Why is a mountain? Why is a flower? Why is a bird song? What difference does it make? A mountain simply is. A flower simply is. A bird song is.

Each of us is each of us. Isn’t that enough? We are individual, and we are linked together.

“Transposing, all objects are linked together; not transposing, each keeps its place.”

Birds, flowers, mountains, streams, trees and human beings are their own, and birds, flowers, mountains, streams, trees, and human beings are the entire world.

All that is needed is awareness. Nothing more is necessary.

Tuesday, August 01, 2006


Grasping at things is surely delusion.
According with sameness is still not enlightenment.
     These lines form the next stanza of Sandokai I’ll be talking about.
In the past I’ve given a couple of talks on the Zen concept of “Not one, not two.” It’s a tricky notion to take hold of, but it keeps recurring within Zen, which means it’s significant.
I am holding up two fingers. If I take away one finger, one finger remains. Two fingers are really one finger twice. One finger is half of two fingers.
Not two, not one. Not one, not two.
Some people can’t seem to get a handle on “Not one, not two,” but they also can’t seem to get away from it. So, here it comes again in the context of Sandokai’s words on grasping.
Inside yourself and outside yourself may seem like two different ideas. This singing bowl may appear to be an object of its own, entirely separate from you. But this bowl already is present in your mind.
The bowl over here. The bowl in our minds. Two different things, right? Of course there is only one real bowl that I can strike to bring out its potential to sing. But in my mind I am striking the bowl, and in my mind I am hearing it sing.
Which bowl is authentic?
Which bowl is more real, this one or the one in my mind?
Not one, not two.
Does this mean only one bowl exists? Does it mean both bowls exist? Does it mean neither bowl exists?
I hope your mind is being hard-pressed right now.
Suzuki Roshi suggested that our presuming that things exist outside of ourselves, totally independent of us, is a dualistic, shallow understanding not only of the external world but also of ourselves.
The first line of tonight’s stanza of Sandokai reminds us that grasping at things is delusion.
“Grasping” implies clinging, hanging onto.
“Delusion” implies make-believe, fallacy, a misleading notion.
Suzuki Roshi mentions that when you understand each thing is different, you tend to see each thing as something special, and that may cause you to cling to all things or certain things. He warned his followers not to stick to beings, or ideas, or even to the teachings of the Buddha.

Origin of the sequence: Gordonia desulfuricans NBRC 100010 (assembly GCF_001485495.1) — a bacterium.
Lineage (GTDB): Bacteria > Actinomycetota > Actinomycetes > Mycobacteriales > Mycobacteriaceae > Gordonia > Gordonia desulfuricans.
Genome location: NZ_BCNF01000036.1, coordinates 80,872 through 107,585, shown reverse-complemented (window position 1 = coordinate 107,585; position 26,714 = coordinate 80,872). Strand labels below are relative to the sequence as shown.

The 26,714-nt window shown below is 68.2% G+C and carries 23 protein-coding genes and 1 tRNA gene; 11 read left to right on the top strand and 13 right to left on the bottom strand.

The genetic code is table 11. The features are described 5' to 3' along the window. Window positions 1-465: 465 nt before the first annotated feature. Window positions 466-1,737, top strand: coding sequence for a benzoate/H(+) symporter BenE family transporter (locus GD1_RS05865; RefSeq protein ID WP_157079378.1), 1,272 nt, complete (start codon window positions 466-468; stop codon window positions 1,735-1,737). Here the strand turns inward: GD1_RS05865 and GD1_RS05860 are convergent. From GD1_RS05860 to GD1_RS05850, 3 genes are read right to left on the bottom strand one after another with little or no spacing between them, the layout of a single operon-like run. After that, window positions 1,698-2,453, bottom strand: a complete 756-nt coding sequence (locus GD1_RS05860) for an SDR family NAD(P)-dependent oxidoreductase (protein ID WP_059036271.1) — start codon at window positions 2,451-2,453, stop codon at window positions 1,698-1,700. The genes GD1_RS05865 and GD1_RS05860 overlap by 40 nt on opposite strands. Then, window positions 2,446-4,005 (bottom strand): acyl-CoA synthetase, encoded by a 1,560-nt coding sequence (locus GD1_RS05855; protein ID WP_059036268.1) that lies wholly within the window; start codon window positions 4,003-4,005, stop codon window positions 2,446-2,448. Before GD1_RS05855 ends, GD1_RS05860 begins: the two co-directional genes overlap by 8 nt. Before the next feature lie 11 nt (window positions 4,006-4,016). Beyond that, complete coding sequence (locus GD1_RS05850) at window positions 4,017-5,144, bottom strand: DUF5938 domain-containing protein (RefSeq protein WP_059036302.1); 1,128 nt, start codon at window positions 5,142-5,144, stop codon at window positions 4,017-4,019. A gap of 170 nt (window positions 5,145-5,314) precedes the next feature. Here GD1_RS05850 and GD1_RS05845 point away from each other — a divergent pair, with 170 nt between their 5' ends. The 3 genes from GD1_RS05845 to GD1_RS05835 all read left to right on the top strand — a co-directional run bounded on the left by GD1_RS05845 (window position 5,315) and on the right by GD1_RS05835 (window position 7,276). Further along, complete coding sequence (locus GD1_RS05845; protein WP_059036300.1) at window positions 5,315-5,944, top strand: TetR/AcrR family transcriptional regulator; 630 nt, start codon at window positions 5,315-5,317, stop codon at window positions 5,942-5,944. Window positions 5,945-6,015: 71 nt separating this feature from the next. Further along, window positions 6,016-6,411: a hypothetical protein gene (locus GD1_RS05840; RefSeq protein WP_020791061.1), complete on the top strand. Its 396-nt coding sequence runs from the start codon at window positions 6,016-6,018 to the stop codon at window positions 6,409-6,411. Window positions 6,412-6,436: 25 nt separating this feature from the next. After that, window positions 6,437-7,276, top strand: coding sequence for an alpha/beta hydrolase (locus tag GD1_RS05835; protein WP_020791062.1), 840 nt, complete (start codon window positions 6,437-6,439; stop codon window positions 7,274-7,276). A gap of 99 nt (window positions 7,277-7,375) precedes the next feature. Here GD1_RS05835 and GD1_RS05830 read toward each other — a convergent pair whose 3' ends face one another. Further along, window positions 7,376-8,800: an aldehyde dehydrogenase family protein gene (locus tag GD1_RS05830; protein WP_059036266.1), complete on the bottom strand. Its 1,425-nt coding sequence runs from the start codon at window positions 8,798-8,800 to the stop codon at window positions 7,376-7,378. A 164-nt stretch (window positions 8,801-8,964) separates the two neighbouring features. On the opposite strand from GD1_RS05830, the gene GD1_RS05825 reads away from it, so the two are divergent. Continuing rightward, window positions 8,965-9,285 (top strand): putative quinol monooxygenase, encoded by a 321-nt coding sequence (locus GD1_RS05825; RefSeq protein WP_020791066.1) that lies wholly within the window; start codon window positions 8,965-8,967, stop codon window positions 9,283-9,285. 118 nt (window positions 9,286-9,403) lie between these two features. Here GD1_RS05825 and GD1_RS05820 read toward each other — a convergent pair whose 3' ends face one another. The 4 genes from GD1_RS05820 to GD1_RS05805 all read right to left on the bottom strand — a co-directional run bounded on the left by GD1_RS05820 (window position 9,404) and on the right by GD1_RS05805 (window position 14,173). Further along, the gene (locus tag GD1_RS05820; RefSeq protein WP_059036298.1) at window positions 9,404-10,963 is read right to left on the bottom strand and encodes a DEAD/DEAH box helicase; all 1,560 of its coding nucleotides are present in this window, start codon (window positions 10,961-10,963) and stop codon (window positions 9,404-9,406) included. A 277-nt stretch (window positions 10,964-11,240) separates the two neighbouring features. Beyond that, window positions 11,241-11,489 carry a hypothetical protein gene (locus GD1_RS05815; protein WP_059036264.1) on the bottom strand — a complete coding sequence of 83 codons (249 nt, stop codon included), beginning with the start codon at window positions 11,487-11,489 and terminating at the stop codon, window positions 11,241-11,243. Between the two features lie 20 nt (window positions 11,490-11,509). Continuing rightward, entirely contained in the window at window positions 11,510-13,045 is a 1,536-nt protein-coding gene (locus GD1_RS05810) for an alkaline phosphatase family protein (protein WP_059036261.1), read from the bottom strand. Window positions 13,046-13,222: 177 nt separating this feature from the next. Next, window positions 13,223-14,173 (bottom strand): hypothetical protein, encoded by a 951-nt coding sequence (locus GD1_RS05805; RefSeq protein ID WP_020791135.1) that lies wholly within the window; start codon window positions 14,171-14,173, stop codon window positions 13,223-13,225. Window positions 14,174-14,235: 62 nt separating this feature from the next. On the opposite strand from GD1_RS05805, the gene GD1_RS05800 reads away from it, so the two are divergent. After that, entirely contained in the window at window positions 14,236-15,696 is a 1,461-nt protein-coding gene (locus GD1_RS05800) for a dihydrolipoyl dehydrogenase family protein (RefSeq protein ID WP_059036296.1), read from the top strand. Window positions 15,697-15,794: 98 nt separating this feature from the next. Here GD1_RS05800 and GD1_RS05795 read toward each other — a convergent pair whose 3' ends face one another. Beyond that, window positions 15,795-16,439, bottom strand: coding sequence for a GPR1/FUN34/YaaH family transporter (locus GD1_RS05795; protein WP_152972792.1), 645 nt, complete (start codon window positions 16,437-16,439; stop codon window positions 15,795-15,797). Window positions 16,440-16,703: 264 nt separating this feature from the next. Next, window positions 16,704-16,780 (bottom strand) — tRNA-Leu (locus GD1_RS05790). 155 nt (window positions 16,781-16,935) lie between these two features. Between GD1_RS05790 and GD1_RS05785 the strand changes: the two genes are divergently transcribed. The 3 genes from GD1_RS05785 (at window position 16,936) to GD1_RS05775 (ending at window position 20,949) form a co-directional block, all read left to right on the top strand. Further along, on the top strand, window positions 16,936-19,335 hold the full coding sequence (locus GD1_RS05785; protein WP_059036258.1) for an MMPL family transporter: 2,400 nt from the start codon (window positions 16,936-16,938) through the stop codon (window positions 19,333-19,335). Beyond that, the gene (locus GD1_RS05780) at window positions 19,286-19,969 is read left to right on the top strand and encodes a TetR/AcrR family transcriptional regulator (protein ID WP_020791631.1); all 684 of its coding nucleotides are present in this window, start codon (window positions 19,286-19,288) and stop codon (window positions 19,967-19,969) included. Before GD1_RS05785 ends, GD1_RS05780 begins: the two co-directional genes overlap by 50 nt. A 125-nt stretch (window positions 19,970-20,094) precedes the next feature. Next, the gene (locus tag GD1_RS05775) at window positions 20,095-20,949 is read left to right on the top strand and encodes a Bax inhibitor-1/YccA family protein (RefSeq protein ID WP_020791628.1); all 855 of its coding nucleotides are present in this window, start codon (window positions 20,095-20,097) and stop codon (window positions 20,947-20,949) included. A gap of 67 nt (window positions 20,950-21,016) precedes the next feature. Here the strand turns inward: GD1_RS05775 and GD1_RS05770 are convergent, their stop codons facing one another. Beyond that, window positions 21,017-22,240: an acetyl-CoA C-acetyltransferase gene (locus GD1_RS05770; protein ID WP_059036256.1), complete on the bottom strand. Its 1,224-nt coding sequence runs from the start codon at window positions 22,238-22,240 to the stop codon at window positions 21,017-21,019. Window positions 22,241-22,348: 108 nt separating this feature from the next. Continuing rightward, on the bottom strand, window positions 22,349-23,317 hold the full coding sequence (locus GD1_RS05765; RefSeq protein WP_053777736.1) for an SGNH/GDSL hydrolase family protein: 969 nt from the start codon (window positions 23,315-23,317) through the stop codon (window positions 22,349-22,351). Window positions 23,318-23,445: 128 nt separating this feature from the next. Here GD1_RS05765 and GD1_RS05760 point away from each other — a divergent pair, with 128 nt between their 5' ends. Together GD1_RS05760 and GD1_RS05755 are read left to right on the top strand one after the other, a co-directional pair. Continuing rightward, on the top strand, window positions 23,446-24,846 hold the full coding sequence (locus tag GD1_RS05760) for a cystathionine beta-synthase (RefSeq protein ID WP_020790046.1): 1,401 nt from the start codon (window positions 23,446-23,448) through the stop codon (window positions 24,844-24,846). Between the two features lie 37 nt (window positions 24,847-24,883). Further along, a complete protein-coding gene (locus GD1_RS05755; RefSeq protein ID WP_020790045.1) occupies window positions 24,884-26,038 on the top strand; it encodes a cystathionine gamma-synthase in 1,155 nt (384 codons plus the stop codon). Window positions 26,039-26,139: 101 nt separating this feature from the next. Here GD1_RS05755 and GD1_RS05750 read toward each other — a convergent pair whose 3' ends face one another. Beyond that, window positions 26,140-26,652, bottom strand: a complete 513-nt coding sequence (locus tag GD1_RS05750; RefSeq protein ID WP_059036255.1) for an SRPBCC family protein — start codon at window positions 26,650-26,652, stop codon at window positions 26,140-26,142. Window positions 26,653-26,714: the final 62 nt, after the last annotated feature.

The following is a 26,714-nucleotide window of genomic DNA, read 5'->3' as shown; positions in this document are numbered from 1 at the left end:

Remember the Zen saying, “If you see the Buddha on the road, kill him.”
That means not to get hung up on the Buddha or anything else.
Sometimes you may hear a person say that he or she is enlightened. To say this is very—in modern lingo—uncool. It means that person is clinging to some concept of awakening. And that concept is usually a misconception, a delusion.
To quote Suzuki Roshi directly (Branching Streams Flow in the Darkness): “Enlightenment is not something about which you can say there is or there is not.”
Enlightenment—or awakening—is not something to stick to. It’s something you experience.
A person who is awakened doesn’t ignore things, and yet doesn’t attach to things, physically or emotionally.
Again, I have to add a proviso. Being committed to one’s parent, or to one’s spouse, or to one’s child, is not attachment. It is devotion and dedication.
But if you are committed so forcefully to a loved one that you don’t allow them to be themselves, you are attached. And that is not healthy.
I have a married friend who is devoted to his wife. He is so attentive, so solicitous, and so caring, that often she has to tell him to back off, to give her room to breathe.
That is possession of another person. It’s the clinging desire to be in control. And that is not healthy.
So, what’s the answer?
I don’t have the answer. I don’t even know the question. As Woody Allen said, “'Only God can make a tree, probably because it's so hard to figure out how to get the bark on.”
Actually, the Zen answer is awareness. Awareness of everything, including yourself.
Not one, not two.
None other than you has the answer.
I’ll wind down this talk with a couple of other quotes, these from Rikyu, the noted Japanese tea master who enjoyed a simple life in the 1500s. He lived effortlessly, and he said that to make tea you need one kettle; to possess many utensils is foolish.
He also said:
“How much does a person lack himself, who feels the need to be attached to so many things?”